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Budget clouds darken

Iter letter signals tough EU funding round to come

It was always unlikely that member states would be wildly keen on the European Commission’s suggestion that they find a fresh source, outside the Euratom budget, for the billions of euros of cost overruns on the Iter fusion research project. So we’re not surprised at the thrust of the letter, which eight research ministers have sent the Commission warning that the idea is unacceptable (see News, page 1, via link below). More surprising, perhaps, is that ministers chose to go public with such searing criticism of non-Euratom funding, one even describing the proposal as “absurd”.

But this is not just about fiscal rectitude, it is about visible fiscal rectitude. The research ministers are not just taking a clear stand against new and additional funding sources; they want to be seen to be doing so. It is in this climate of self-flagellation, unfortunately, that the Commission will unveil detailed plans for its next seven-year research and innovation programme, Horizon 2020, on 30 November.

The EU budget process, which sets spending on a seven-year cycle, is prolonged, by national standards, but this is intended to lend stability to the process. The seven-year budgets are not inviolable; at the weekend, the EU reached a deal to increase its 2012 spending by just under two per cent—€20 billion less than was agreed in 2006 when the budget for 2007‑13 was, allegedly, ‘set’.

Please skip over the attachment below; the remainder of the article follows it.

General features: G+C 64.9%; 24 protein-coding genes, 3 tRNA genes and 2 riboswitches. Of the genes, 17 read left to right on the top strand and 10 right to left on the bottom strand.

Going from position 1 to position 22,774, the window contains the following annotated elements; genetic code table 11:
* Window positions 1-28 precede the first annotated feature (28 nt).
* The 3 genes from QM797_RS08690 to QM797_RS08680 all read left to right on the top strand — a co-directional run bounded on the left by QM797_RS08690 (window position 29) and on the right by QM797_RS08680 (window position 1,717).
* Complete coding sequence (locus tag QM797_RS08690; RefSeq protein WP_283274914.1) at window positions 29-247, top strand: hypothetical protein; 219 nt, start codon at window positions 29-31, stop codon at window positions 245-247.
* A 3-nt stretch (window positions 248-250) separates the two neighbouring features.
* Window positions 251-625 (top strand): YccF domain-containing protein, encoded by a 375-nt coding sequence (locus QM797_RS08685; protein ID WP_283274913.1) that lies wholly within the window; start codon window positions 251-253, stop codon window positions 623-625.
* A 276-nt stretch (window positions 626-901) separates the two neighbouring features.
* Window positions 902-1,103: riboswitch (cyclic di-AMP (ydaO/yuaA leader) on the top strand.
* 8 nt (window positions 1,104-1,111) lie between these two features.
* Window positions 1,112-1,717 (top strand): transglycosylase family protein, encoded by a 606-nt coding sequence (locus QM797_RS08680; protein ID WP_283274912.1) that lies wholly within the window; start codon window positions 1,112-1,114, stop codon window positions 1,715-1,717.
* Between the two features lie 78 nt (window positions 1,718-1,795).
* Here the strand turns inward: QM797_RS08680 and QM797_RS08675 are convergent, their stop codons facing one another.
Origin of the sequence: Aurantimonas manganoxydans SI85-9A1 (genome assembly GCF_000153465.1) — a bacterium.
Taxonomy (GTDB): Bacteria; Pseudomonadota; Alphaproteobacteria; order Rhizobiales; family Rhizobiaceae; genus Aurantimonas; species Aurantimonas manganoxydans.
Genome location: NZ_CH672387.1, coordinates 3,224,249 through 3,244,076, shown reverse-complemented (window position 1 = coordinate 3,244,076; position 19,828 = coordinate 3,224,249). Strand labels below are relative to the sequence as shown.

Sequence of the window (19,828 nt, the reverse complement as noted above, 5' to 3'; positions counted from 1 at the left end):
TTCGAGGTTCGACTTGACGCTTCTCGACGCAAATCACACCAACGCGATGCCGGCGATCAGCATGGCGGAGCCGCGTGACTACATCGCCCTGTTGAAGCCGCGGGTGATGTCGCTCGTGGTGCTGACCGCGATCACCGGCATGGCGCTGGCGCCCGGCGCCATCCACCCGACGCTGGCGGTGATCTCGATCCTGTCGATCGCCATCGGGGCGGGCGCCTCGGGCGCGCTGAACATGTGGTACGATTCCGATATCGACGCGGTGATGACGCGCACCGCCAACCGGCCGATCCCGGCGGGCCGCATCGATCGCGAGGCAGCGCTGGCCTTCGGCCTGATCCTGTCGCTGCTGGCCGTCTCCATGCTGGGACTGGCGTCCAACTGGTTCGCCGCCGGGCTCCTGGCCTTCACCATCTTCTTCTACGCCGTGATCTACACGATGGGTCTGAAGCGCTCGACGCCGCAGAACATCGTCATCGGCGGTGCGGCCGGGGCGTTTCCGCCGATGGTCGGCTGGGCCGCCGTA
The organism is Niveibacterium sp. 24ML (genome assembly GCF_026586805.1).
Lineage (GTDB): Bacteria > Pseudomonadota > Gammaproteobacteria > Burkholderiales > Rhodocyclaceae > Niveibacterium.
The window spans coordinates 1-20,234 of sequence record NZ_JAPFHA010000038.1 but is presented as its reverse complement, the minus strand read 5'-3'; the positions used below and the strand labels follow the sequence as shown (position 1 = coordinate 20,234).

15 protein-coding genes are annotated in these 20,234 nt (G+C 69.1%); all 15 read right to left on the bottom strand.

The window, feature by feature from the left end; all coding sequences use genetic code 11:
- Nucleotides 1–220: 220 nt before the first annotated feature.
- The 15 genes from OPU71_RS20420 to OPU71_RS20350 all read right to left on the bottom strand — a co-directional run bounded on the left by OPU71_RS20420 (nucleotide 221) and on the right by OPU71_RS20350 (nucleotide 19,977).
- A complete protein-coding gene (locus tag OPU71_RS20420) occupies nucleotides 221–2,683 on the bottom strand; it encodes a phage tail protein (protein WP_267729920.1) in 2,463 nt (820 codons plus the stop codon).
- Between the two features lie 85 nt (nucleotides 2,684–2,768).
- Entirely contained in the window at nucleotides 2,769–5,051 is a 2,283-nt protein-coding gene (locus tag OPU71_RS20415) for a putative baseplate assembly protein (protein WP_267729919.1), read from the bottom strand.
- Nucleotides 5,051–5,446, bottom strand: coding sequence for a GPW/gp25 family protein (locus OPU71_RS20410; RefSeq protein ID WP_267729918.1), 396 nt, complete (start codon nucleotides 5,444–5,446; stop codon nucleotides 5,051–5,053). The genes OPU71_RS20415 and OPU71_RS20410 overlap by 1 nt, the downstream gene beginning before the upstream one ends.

But the present situation shows how the seven-year cycle can have unexpected repercussions. The 2014-20 budget is going to be brought together at the most austere time possible, when nations are thinking only of the need to cut spending, and before either economic growth or inflation have time to erode debt and allow the case for public investment in research, or indeed anything else, to emerge.

It is in this climate that Máire Geoghegan-Quinn’s research directorate must make the case for Horizon 2020. We already know the directorate’s proposal will contain some good ideas, including simplification of procedures for participants, more support for the European Research Council, and the orientation of other research programmes to address grand challenges. However the danger remains that the thrust of the proposal may not be selective enough for the current budget climate. The €80-billion-proposal will have to make room for pet projects such as the European Institute for Innovation and Technology, and the Iter letter suggests that space may have to be found in it not just for Iter but also for Galileo and other cash-strapped megaprojects. At the same time, the ‘backloading’ on the current, €53-billion-Framework 7 programme means that research could end up with little, if any, real increase in support during Horizon 2020.

The Commission will try to wrestle more money out of the member states, as will the Parliament, which now has extensive budgetary powers. But neither arm really has the muscle to do this, if last weekend’s austere 2012 budget deal is anything to go by—the member states mean to show their own electorates that they can stand up to both.

All the signs are that the next budget round will be tighter than could have been envisaged even a few months ago. That points to some far tougher research spending choices for the Commission than ever before.